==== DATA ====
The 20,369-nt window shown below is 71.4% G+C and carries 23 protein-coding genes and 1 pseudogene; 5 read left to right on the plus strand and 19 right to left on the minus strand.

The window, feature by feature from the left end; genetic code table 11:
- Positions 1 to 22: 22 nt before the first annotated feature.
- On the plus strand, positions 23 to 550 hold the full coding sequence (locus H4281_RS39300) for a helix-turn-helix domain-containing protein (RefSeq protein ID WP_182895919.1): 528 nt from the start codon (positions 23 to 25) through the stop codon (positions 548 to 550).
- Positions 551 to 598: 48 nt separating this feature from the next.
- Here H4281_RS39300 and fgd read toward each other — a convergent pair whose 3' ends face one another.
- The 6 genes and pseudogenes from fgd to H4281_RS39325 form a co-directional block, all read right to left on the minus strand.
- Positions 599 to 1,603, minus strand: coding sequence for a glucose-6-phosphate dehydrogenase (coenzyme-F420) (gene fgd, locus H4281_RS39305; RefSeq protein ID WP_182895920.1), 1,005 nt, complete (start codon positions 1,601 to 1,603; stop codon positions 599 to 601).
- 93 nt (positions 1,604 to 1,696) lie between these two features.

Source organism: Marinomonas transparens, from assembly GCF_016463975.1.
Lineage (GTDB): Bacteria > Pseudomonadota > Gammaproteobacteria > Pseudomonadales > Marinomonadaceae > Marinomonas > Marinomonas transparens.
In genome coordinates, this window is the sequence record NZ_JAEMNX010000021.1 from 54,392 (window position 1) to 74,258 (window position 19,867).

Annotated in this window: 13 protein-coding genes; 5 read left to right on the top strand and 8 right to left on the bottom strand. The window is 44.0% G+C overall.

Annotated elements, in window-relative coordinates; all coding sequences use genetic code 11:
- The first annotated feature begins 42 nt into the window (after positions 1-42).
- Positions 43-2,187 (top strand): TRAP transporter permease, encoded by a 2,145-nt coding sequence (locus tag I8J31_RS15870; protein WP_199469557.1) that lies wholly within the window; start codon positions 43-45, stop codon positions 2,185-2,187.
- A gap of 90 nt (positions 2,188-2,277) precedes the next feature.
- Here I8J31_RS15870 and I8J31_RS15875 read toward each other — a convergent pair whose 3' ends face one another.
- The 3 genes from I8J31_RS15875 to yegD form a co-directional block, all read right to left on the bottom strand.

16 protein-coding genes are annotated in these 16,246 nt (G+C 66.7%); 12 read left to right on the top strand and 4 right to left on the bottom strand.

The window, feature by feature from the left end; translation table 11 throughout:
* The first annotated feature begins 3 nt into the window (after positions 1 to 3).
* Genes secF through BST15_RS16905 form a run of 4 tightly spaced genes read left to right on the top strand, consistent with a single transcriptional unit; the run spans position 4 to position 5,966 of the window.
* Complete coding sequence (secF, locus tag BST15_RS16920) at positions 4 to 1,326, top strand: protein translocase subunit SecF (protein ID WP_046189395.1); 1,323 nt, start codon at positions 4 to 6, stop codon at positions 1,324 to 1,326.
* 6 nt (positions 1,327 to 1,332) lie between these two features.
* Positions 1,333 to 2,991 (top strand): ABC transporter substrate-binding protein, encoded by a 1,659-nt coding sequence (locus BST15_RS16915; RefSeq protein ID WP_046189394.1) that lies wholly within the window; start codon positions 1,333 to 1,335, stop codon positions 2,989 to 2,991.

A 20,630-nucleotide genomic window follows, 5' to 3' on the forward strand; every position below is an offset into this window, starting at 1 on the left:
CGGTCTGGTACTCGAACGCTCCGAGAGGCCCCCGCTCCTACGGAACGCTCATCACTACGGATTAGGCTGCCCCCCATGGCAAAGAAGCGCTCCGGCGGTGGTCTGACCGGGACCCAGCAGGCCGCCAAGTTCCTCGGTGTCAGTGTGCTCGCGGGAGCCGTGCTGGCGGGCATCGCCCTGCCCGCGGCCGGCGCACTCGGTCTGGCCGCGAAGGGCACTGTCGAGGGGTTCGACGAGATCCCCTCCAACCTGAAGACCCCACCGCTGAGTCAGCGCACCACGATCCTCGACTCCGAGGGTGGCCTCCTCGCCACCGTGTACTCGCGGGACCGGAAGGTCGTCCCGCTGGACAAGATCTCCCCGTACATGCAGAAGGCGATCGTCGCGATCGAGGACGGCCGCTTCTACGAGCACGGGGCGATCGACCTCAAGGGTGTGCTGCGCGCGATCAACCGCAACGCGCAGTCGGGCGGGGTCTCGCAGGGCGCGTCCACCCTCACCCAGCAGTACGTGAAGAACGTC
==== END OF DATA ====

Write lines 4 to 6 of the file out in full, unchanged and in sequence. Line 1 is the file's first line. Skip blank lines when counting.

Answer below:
- On the plus strand, positions 23 to 550 hold the full coding sequence (locus H4281_RS39300) for a helix-turn-helix domain-containing protein (RefSeq protein ID WP_182895919.1): 528 nt from the start codon (positions 23 to 25) through the stop codon (positions 548 to 550).
- Positions 551 to 598: 48 nt separating this feature from the next.
- Here H4281_RS39300 and fgd read toward each other — a convergent pair whose 3' ends face one another.